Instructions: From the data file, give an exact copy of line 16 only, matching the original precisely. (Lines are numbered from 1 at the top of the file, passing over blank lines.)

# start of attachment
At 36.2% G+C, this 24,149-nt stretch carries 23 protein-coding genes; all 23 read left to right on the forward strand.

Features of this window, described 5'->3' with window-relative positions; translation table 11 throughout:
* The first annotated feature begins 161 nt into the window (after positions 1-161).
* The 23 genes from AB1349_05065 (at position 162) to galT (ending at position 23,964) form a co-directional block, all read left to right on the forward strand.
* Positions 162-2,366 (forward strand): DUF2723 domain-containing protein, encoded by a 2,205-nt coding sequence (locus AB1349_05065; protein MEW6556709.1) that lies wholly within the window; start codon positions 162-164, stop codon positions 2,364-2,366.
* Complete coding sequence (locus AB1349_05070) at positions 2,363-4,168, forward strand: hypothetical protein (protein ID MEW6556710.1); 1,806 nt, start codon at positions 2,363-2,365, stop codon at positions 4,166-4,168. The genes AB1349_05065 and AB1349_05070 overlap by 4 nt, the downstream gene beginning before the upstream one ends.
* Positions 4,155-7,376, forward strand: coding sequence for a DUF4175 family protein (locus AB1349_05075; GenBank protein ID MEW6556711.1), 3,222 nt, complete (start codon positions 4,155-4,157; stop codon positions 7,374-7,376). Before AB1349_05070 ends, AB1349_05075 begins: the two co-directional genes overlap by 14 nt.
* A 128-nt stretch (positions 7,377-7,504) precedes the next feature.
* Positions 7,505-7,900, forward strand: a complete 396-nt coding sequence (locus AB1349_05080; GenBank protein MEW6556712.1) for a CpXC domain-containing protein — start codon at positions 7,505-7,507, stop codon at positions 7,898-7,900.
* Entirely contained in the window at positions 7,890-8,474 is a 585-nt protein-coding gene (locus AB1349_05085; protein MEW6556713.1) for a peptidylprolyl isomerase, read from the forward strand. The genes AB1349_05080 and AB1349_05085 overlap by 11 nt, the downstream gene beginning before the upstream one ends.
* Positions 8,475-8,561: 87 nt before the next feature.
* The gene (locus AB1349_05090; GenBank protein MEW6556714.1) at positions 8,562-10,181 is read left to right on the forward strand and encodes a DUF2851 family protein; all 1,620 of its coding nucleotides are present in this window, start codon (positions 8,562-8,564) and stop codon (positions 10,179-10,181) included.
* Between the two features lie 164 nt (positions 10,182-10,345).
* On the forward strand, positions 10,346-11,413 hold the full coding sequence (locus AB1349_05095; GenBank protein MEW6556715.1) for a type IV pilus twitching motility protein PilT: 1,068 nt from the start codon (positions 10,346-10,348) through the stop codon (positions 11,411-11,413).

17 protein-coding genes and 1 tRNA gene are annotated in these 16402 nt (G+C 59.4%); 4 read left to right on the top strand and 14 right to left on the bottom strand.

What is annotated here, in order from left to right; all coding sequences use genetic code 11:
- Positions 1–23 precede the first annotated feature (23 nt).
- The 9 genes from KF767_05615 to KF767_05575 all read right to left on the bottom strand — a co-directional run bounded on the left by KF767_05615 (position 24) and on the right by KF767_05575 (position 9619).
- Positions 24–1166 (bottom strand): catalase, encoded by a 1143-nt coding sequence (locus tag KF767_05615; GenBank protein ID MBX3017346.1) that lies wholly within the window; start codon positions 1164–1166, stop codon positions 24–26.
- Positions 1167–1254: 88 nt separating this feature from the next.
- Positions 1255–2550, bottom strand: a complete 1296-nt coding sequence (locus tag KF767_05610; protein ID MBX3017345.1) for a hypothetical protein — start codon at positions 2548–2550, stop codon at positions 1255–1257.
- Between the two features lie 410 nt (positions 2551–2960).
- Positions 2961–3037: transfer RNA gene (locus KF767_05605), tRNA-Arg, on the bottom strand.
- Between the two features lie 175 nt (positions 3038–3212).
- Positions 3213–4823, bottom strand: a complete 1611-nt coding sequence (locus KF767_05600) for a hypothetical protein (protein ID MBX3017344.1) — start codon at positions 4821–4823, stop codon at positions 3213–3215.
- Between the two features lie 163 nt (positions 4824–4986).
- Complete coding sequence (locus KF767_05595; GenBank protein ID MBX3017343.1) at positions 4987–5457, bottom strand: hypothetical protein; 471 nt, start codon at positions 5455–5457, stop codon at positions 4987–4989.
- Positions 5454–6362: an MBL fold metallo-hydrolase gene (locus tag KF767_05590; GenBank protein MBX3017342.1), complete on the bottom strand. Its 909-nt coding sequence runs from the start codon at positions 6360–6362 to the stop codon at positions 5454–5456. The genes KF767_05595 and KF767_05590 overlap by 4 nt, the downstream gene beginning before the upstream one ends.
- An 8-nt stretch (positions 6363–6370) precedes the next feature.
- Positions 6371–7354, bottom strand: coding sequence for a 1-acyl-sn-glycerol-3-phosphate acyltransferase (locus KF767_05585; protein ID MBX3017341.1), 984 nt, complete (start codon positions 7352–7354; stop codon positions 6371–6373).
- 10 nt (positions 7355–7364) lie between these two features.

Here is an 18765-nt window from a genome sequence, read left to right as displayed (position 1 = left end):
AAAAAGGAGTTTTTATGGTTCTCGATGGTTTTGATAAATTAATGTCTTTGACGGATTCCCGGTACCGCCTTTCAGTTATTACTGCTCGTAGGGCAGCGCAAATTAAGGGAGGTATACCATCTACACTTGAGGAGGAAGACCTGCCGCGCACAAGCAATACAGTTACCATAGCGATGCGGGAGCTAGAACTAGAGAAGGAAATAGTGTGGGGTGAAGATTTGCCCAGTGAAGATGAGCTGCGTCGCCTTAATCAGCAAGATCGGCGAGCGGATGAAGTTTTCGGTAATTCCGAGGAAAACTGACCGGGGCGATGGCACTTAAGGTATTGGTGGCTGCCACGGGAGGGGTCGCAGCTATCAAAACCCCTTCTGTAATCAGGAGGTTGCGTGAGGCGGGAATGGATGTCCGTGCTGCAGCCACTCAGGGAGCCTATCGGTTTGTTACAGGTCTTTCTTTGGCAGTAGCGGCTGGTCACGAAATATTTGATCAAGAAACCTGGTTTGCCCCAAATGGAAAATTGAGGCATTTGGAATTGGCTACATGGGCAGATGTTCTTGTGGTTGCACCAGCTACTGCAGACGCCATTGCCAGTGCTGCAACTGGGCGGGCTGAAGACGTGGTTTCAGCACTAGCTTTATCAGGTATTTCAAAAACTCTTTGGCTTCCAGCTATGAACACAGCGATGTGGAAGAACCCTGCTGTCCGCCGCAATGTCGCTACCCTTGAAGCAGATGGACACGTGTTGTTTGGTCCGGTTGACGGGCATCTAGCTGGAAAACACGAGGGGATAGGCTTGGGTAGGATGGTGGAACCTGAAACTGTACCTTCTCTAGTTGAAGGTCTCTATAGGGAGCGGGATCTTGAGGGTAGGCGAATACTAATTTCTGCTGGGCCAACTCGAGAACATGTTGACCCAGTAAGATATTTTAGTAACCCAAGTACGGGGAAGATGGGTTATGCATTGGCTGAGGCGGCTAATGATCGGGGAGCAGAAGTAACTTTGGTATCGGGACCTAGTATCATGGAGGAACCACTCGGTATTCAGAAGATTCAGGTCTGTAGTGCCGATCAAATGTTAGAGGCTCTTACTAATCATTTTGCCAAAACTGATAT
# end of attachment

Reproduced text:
What is annotated here, in order from left to right; all coding sequences use genetic code 11: